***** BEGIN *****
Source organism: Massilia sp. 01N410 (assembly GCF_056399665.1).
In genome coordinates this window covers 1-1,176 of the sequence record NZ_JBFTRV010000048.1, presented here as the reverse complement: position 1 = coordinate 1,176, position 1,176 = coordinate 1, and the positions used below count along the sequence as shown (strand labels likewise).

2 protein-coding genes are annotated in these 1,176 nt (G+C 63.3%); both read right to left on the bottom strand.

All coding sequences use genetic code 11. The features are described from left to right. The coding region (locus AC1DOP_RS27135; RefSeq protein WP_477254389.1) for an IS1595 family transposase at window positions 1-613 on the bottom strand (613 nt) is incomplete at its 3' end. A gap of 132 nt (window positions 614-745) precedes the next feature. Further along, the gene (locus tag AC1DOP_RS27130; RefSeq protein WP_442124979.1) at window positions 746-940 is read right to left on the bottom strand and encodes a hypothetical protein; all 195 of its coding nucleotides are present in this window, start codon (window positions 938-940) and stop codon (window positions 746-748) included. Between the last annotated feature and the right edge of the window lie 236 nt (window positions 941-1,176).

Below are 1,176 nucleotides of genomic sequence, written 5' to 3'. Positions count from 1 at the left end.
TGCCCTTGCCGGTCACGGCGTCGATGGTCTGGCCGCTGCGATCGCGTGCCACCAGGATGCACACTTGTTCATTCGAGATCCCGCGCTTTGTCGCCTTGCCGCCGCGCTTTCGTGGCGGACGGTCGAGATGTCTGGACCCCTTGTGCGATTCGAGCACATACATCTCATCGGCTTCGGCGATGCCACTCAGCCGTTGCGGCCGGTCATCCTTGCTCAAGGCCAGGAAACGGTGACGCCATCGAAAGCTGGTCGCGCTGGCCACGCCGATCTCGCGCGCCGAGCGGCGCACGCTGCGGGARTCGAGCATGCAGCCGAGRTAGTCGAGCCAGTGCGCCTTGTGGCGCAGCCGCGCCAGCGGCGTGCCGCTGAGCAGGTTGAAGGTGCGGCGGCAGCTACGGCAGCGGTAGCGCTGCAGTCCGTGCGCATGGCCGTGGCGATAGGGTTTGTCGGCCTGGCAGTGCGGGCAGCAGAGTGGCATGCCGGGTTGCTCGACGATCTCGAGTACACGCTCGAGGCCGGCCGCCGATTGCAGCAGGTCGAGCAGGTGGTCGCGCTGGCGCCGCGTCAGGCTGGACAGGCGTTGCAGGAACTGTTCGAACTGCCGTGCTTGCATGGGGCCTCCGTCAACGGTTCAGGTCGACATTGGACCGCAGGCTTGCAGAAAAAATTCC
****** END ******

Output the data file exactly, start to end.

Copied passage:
Source organism: Massilia sp. 01N410 (assembly GCF_056399665.1).
In genome coordinates this window covers 1-1,176 of the sequence record NZ_JBFTRV010000048.1, presented here as the reverse complement: position 1 = coordinate 1,176, position 1,176 = coordinate 1, and the positions used below count along the sequence as shown (strand labels likewise).

2 protein-coding genes are annotated in these 1,176 nt (G+C 63.3%); both read right to left on the bottom strand.

All coding sequences use genetic code 11. The features are described from left to right. The coding region (locus AC1DOP_RS27135; RefSeq protein WP_477254389.1) for an IS1595 family transposase at window positions 1-613 on the bottom strand (613 nt) is incomplete at its 3' end. A gap of 132 nt (window positions 614-745) precedes the next feature. Further along, the gene (locus tag AC1DOP_RS27130; RefSeq protein WP_442124979.1) at window positions 746-940 is read right to left on the bottom strand and encodes a hypothetical protein; all 195 of its coding nucleotides are present in this window, start codon (window positions 938-940) and stop codon (window positions 746-748) included. Between the last annotated feature and the right edge of the window lie 236 nt (window positions 941-1,176).

Below are 1,176 nucleotides of genomic sequence, written 5' to 3'. Positions count from 1 at the left end.
TGCCCTTGCCGGTCACGGCGTCGATGGTCTGGCCGCTGCGATCGCGTGCCACCAGGATGCACACTTGTTCATTCGAGATCCCGCGCTTTGTCGCCTTGCCGCCGCGCTTTCGTGGCGGACGGTCGAGATGTCTGGACCCCTTGTGCGATTCGAGCACATACATCTCATCGGCTTCGGCGATGCCACTCAGCCGTTGCGGCCGGTCATCCTTGCTCAAGGCCAGGAAACGGTGACGCCATCGAAAGCTGGTCGCGCTGGCCACGCCGATCTCGCGCGCCGAGCGGCGCACGCTGCGGGARTCGAGCATGCAGCCGAGRTAGTCGAGCCAGTGCGCCTTGTGGCGCAGCCGCGCCAGCGGCGTGCCGCTGAGCAGGTTGAAGGTGCGGCGGCAGCTACGGCAGCGGTAGCGCTGCAGTCCGTGCGCATGGCCGTGGCGATAGGGTTTGTCGGCCTGGCAGTGCGGGCAGCAGAGTGGCATGCCGGGTTGCTCGACGATCTCGAGTACACGCTCGAGGCCGGCCGCCGATTGCAGCAGGTCGAGCAGGTGGTCGCGCTGGCGCCGCGTCAGGCTGGACAGGCGTTGCAGGAACTGTTCGAACTGCCGTGCTTGCATGGGGCCTCCGTCAACGGTTCAGGTCGACATTGGACCGCAGGCTTGCAGAAAAAATTCC